You’ve been running your favorite trusty drain cleaning machine for years without incident. Sure, you maintain it and keep it in good working order, and you probably have a few tricks up your sleeve to work around that kink in the cable or that funny bump that happens every so often. But how do you know when it’s time to replace your drain cable? And how do you decide which style cable would be best?
Time for a New Cable
Signs to look for in a worn-out drain cable are a loss of rigidity, loose action, or failure in a line. When a cable gets a “noodley” feeling, it’s probably time to replace it. Despite your best efforts to take care of your cable, weird things happen, so if you encounter a kinked cable or a pulled-apart section of the spring, your best bet is to scrap the damaged cable and get a new one, or cut off the damaged part and splice good sections together.
For many drain techs, priority features in equipment are dependability and durability, made in the USA products and a fair price. Cable made from virgin steel will hold up better as it twists, stretches and recoils through hundreds of uses. Multi-metal “spring steel” does not have this property and won’t last as long or perform as well. Rigorously tested products and a no-nonsense warranty are pluses for most buyers. You won’t find these features just anywhere, so be sure to shop around for the right supplier.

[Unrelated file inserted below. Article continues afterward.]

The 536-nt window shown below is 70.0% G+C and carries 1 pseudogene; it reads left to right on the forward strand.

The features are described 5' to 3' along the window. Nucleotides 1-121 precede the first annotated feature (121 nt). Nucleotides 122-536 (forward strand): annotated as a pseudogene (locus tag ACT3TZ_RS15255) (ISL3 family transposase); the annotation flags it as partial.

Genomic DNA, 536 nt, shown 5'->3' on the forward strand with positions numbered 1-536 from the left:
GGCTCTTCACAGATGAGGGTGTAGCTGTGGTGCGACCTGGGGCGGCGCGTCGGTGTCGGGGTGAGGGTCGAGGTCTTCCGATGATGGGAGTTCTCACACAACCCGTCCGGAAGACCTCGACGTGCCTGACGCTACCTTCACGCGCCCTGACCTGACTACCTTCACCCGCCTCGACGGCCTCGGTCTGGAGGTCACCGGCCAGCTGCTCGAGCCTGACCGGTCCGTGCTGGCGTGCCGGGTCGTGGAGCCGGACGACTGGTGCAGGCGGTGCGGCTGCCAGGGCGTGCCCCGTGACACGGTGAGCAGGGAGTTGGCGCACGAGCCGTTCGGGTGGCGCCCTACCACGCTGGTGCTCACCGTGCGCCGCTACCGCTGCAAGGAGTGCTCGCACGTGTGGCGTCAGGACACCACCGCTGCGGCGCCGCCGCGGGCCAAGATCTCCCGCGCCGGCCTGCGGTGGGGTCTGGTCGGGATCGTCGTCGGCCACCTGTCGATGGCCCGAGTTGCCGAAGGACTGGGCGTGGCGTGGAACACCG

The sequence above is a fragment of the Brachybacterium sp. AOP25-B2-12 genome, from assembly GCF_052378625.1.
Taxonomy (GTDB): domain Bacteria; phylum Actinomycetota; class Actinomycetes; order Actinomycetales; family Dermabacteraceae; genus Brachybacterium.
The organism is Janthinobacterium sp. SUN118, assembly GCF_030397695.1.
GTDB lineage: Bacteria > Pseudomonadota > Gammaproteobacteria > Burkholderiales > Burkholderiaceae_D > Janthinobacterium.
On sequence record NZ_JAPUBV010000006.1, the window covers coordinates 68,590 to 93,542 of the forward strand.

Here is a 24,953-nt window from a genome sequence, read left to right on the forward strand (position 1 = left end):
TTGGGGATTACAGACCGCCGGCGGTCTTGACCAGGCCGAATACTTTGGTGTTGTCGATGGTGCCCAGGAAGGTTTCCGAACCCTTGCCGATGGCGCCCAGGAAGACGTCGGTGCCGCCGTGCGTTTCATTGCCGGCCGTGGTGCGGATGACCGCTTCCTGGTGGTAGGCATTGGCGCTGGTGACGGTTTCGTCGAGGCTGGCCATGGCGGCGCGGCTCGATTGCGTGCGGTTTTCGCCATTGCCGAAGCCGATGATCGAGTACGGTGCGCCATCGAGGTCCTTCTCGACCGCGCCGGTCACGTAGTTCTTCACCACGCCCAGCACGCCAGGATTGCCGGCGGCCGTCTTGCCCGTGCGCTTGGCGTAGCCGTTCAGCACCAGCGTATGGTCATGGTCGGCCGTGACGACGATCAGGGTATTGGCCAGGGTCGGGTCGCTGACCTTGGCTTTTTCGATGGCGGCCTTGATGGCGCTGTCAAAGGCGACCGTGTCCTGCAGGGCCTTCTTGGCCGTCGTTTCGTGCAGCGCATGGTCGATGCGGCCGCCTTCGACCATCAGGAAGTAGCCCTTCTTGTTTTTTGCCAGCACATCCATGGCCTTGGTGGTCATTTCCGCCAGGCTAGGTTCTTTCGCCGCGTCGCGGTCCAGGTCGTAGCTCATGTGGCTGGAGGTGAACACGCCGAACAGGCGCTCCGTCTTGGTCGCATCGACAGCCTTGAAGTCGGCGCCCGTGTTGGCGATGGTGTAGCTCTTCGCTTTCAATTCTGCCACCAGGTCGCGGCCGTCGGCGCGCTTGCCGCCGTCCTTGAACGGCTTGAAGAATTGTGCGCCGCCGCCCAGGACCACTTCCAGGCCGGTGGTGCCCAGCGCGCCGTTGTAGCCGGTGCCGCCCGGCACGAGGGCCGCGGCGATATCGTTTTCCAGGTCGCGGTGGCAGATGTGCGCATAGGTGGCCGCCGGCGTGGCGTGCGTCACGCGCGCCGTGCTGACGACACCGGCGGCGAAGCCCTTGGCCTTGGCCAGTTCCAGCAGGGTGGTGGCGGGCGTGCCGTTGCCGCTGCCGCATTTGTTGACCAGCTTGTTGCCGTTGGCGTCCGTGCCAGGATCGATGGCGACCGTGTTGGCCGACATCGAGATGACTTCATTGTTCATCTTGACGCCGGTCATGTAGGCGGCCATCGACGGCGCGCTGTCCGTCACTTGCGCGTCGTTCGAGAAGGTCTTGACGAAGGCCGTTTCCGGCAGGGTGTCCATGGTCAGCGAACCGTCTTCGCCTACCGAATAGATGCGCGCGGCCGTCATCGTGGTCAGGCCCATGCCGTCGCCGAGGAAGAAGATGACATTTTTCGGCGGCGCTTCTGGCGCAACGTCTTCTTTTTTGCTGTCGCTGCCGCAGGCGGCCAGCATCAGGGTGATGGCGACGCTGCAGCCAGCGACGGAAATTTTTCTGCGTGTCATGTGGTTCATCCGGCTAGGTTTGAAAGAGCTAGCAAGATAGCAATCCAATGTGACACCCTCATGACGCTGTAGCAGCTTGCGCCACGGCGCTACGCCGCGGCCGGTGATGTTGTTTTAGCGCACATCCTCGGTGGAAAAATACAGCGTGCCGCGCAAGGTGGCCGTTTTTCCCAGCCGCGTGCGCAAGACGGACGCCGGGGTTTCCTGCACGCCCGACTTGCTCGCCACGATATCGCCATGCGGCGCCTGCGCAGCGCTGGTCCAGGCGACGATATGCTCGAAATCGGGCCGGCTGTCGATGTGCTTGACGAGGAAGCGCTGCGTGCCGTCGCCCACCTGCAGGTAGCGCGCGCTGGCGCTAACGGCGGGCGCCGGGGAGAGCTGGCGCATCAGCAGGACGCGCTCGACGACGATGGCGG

What’s Your Cable Style?
- Hollow core cable is the industry standard, and the favorite among many drain technicians. It is flexible, can navigate multiple bends, and won’t flip, bird-nest or bundle up in the line.
- Inner core cables have a nylon strand inside that works against cable kinking and breakage. The nylon inner core gives more life to the cable at a small cost and doesn’t add much weight. Many drain techs like to use inner core cable on long, straight runs for more intense clog-busting ability compared to a hollow core cable.